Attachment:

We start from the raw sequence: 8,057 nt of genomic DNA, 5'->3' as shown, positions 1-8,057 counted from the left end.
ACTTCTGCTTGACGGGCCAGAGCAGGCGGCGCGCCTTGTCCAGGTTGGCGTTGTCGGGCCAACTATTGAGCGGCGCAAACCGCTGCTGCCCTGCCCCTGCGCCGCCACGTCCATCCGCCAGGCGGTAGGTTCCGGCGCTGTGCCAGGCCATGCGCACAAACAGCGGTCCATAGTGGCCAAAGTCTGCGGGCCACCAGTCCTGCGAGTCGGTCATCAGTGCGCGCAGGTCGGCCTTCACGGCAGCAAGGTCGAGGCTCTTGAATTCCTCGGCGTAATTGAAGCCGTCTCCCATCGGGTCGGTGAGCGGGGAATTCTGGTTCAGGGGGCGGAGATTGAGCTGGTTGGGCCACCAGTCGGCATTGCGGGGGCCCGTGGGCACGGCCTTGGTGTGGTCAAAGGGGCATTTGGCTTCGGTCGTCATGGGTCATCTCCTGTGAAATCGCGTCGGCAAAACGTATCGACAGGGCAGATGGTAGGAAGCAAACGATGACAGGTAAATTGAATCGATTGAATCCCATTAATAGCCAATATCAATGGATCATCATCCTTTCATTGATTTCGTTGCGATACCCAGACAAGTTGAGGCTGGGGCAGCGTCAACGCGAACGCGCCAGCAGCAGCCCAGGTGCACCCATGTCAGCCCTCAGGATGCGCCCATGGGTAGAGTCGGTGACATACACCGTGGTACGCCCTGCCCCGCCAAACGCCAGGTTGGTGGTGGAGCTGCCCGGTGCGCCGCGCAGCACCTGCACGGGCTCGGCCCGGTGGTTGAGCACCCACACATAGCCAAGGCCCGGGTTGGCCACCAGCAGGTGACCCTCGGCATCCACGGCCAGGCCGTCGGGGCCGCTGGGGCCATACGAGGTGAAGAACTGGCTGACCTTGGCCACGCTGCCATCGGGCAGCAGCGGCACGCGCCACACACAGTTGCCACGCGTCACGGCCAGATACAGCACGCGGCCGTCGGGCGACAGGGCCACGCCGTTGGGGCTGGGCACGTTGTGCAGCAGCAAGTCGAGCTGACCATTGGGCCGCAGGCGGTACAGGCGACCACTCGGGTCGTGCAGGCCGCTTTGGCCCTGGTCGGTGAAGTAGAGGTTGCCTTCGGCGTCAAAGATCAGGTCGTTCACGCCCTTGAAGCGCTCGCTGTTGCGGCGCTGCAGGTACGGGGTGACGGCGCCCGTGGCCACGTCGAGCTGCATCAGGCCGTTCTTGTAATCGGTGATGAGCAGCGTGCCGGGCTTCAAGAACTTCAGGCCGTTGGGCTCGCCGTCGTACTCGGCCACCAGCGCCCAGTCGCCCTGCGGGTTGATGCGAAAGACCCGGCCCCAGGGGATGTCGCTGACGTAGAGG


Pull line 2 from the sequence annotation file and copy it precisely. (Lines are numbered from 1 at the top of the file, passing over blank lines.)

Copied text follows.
ACTTCTGCTTGACGGGCCAGAGCAGGCGGCGCGCCTTGTCCAGGTTGGCGTTGTCGGGCCAACTATTGAGCGGCGCAAACCGCTGCTGCCCTGCCCCTGCGCCGCCACGTCCATCCGCCAGGCGGTAGGTTCCGGCGCTGTGCCAGGCCATGCGCACAAACAGCGGTCCATAGTGGCCAAAGTCTGCGGGCCACCAGTCCTGCGAGTCGGTCATCAGTGCGCGCAGGTCGGCCTTCACGGCAGCAAGGTCGAGGCTCTTGAATTCCTCGGCGTAATTGAAGCCGTCTCCCATCGGGTCGGTGAGCGGGGAATTCTGGTTCAGGGGGCGGAGATTGAGCTGGTTGGGCCACCAGTCGGCATTGCGGGGGCCCGTGGGCACGGCCTTGGTGTGGTCAAAGGGGCATTTGGCTTCGGTCGTCATGGGTCATCTCCTGTGAAATCGCGTCGGCAAAACGTATCGACAGGGCAGATGGTAGGAAGCAAACGATGACAGGTAAATTGAATCGATTGAATCCCATTAATAGCCAATATCAATGGATCATCATCCTTTCATTGATTTCGTTGCGATACCCAGACAAGTTGAGGCTGGGGCAGCGTCAACGCGAACGCGCCAGCAGCAGCCCAGGTGCACCCATGTCAGCCCTCAGGATGCGCCCATGGGTAGAGTCGGTGACATACACCGTGGTACGCCCTGCCCCGCCAAACGCCAGGTTGGTGGTGGAGCTGCCCGGTGCGCCGCGCAGCACCTGCACGGGCTCGGCCCGGTGGTTGAGCACCCACACATAGCCAAGGCCCGGGTTGGCCACCAGCAGGTGACCCTCGGCATCCACGGCCAGGCCGTCGGGGCCGCTGGGGCCATACGAGGTGAAGAACTGGCTGACCTTGGCCACGCTGCCATCGGGCAGCAGCGGCACGCGCCACACACAGTTGCCACGCGTCACGGCCAGATACAGCACGCGGCCGTCGGGCGACAGGGCCACGCCGTTGGGGCTGGGCACGTTGTGCAGCAGCAAGTCGAGCTGACCATTGGGCCGCAGGCGGTACAGGCGACCACTCGGGTCGTGCAGGCCGCTTTGGCCCTGGTCGGTGAAGTAGAGGTTGCCTTCGGCGTCAAAGATCAGGTCGTTCACGCCCTTGAAGCGCTCGCTGTTGCGGCGCTGCAGGTACGGGGTGACGGCGCCCGTGGCCACGTCGAGCTGCATCAGGCCGTTCTTGTAATCGGTGATGAGCAGCGTGCCGGGCTTCAAGAACTTCAGGCCGTTGGGCTCGCCGTCGTACTCGGCCACCAGCGCCCAGTCGCCCTGCGGGTTGATGCGAAAGACCCGGCCCCAGGGGATGTCGCTGACGTAGAGG